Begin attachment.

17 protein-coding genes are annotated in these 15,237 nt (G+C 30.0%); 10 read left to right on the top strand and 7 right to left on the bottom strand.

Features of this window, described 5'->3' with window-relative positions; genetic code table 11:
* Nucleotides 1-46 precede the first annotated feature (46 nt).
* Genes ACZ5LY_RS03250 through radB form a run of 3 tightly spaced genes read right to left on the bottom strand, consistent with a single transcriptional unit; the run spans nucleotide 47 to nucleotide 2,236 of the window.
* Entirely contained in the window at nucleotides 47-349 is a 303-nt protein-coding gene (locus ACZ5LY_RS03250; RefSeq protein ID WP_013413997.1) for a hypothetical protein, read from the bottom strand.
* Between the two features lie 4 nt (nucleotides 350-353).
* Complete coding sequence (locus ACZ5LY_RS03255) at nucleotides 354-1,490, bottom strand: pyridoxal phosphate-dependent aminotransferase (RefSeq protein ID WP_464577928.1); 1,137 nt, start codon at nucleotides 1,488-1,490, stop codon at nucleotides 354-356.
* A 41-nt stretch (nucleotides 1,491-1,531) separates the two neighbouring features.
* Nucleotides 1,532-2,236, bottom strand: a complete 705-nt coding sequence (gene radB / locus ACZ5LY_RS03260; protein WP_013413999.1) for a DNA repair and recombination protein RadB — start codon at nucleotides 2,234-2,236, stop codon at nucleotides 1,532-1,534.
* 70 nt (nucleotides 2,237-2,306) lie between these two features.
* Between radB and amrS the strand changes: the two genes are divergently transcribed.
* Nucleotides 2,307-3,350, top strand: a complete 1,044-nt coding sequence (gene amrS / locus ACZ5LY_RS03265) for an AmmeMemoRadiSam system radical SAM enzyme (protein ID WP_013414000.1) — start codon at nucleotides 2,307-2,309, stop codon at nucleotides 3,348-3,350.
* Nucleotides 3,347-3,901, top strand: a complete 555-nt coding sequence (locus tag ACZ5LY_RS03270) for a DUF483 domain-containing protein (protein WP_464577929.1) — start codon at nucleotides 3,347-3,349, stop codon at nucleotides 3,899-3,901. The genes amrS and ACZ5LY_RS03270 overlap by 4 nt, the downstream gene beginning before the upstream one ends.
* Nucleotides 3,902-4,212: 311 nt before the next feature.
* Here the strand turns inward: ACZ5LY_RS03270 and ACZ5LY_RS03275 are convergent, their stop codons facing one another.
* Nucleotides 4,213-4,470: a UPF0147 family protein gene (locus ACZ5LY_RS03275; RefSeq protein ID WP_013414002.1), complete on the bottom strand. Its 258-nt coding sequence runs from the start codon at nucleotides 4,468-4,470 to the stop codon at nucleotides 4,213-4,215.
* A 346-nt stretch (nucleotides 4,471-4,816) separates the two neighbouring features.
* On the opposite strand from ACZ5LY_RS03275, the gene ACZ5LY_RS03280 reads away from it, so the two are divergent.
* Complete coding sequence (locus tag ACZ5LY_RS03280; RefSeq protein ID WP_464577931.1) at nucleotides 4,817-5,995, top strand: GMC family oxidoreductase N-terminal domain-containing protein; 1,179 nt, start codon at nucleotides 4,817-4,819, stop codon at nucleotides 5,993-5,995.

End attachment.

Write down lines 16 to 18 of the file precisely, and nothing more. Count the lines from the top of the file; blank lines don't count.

* Nucleotides 4,213-4,470: a UPF0147 family protein gene (locus ACZ5LY_RS03275; RefSeq protein ID WP_013414002.1), complete on the bottom strand. Its 258-nt coding sequence runs from the start codon at nucleotides 4,468-4,470 to the stop codon at nucleotides 4,213-4,215.
* A 346-nt stretch (nucleotides 4,471-4,816) separates the two neighbouring features.
* On the opposite strand from ACZ5LY_RS03275, the gene ACZ5LY_RS03280 reads away from it, so the two are divergent.